Getting started with Home Assistant
This is a work in progress but I wanted a place to archive the questions I’ve been answering on Reddit and Mastodon. My thinking is that if they’ve been asked once, they’ll probably be asked again, and having a place to point people to might be helpful.
Question: I have some smart devices already but they all have their own app and none of them talk to each other. I heard about Home Assistant and I’ve done a little tinkering before with self-hosting but I don’t know where to start.
Answer: Get Home Assistant up and running on your Pi and start adding devices. The automation editor is amazingly easy to use given the complexity of the automations you can make, just start playing with it.
Plug it into your router. Unless you go into your router’s settings and specifically forward ports, no one from the outside will be able to see your Home Assistant instance even though Home Assistant will be able to get out to the internet to check for updates, grab weather data, etc…
Vastly simplified, your router will only let outside packets through into your home network if it already has a record of one of your devices requesting that packet. Look up NAT routers if you want more information but the point I’m trying to make is that this is a low-risk high reward, learn-by-doing situation. Have fun and rest easy knowing that by the time you are able to start doing some serious damage, you will likely have gained at least the basic knowledge to know a bad idea from a good.
I talked above about the idea of NAT routers and how they only allow incoming connections when they already have a record of an outgoing request from a device inside your network. Port forwarding bypasses this and allows incoming connections from the internet to a designated device inside your network even if there is no pre-established connection between those two devices.
Again I’m really simplifying this here but think of a port as an extension in a corporate phone system. You know the main number (IP address), but you have to know the extension (port) in order to get to the proper department (service) within the company. When you forward a port, you would essentially be forwarding all calls to the main corporate number directly one extension.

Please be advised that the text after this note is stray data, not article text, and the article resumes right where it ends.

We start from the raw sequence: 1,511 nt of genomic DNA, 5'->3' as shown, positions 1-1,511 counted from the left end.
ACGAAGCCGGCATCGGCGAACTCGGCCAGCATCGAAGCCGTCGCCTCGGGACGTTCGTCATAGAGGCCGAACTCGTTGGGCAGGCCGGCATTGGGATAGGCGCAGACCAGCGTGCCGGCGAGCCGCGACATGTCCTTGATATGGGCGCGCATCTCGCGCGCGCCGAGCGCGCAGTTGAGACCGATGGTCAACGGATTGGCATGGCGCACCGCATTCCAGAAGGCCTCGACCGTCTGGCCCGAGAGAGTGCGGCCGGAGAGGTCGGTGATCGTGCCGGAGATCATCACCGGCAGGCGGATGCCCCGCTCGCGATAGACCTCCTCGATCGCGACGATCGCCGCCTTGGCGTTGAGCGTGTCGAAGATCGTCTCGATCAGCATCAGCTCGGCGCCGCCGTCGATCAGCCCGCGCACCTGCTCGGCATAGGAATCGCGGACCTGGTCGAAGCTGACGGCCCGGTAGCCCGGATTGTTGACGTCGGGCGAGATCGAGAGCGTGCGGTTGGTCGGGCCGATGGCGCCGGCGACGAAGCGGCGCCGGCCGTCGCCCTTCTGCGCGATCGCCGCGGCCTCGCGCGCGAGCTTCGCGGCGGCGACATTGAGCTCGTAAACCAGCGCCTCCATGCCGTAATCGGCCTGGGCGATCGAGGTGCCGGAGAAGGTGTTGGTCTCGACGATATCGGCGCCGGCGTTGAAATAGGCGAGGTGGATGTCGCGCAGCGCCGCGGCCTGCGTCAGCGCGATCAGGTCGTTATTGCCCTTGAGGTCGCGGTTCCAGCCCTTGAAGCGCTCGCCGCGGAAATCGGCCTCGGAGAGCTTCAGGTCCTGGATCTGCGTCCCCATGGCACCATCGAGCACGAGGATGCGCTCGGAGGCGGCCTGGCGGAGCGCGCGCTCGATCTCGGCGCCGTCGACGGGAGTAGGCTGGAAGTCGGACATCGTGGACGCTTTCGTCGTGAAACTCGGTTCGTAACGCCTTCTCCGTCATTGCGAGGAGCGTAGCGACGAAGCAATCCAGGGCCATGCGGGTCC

To wrap up the idea of ports you have to know that there are some services that are always expected to be on the same port, no matter the device. Web servers for example are by default on port 80, this lets web browsers always jump to the correct service when they’re asked to talk to a server. Home Assistant uses port 8123 by default so if you were to go into your router and forward all external requests for your-home-ip-address@port8123 to Home Assistant, everyone on the web would be able to see your Home Assistant login page (and potentially attack it). So we don’t normally do this, in the case of Home Assistant we set up a VPN, or we subscribe to NabuCasa (a pre-configured and virtually zero config method of remote access run and maintained by the founders of Home Assistant).
So to finally answer the second part of your question, no there is nothing you need to do in the beginning to make remote access possible later.
Device communications: Zigbee, Z-wave, Thread, and wi-fi are all just different networking protocols that smart home devices can use to talk to each other. Each has its own pros and cons. The beauty of Home Assistant is that we don’t really care which one a device uses, Home Assistant can “speak” to all of them (you just might need an extra radio stick for some). I’m not going into detail on this section because this kind of information is really available within the Home Assistant community and on the web in general.
Wow okay, I got a little carried away there. If you read all that please just bear with me a little longer because this is the important part. You need to just dive in and get started. You sound like you’re a bit paralyzed by what you don’t know and that’s understandable, this is a huge topic. But I’ll warn you, you’re starting to ask kind of broad, and unfocused questions and that tends to make people around here frustrated. I don’t think it’s because you’re unwilling to go out and look for information, it’s just that there’s so much and it’s hard to know where to start. So install Home Assistant on your Pi, do not configure remote access yet, set up a dashboard, and make some automations. Getting that far will start to teach you the vocabulary you will need to ask more focused questions (either of the community or of Google) and get much higher-quality answers. This is a fun hobby but you just have to get started. Get this up and running and play around a bit. DM me after a month of playing around and if you’re still really stuck we can set up a discord chat and hash it out.